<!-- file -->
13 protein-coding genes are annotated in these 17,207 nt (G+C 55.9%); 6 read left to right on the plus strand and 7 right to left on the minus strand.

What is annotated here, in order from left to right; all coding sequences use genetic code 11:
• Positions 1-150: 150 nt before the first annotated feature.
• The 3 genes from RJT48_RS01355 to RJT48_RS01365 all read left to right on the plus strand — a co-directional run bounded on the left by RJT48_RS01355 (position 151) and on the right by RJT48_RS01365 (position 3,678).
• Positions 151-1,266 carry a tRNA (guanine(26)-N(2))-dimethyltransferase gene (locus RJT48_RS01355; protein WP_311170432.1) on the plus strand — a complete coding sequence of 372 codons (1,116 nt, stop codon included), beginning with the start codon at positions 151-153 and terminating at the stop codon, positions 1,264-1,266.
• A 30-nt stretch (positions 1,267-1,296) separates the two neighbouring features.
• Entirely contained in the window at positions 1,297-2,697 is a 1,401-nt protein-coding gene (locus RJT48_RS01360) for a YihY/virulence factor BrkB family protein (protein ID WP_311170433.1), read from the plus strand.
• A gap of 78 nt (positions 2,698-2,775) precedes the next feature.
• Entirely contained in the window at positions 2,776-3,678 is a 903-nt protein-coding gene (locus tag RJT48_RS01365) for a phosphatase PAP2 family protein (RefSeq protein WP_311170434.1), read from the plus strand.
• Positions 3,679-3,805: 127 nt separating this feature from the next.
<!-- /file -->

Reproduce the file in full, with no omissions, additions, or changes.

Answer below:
13 protein-coding genes are annotated in these 17,207 nt (G+C 55.9%); 6 read left to right on the plus strand and 7 right to left on the minus strand.

What is annotated here, in order from left to right; all coding sequences use genetic code 11:
• Positions 1-150: 150 nt before the first annotated feature.
• The 3 genes from RJT48_RS01355 to RJT48_RS01365 all read left to right on the plus strand — a co-directional run bounded on the left by RJT48_RS01355 (position 151) and on the right by RJT48_RS01365 (position 3,678).
• Positions 151-1,266 carry a tRNA (guanine(26)-N(2))-dimethyltransferase gene (locus RJT48_RS01355; protein WP_311170432.1) on the plus strand — a complete coding sequence of 372 codons (1,116 nt, stop codon included), beginning with the start codon at positions 151-153 and terminating at the stop codon, positions 1,264-1,266.
• A 30-nt stretch (positions 1,267-1,296) separates the two neighbouring features.
• Entirely contained in the window at positions 1,297-2,697 is a 1,401-nt protein-coding gene (locus RJT48_RS01360) for a YihY/virulence factor BrkB family protein (protein ID WP_311170433.1), read from the plus strand.
• A gap of 78 nt (positions 2,698-2,775) precedes the next feature.
• Entirely contained in the window at positions 2,776-3,678 is a 903-nt protein-coding gene (locus tag RJT48_RS01365) for a phosphatase PAP2 family protein (RefSeq protein WP_311170434.1), read from the plus strand.
• Positions 3,679-3,805: 127 nt separating this feature from the next.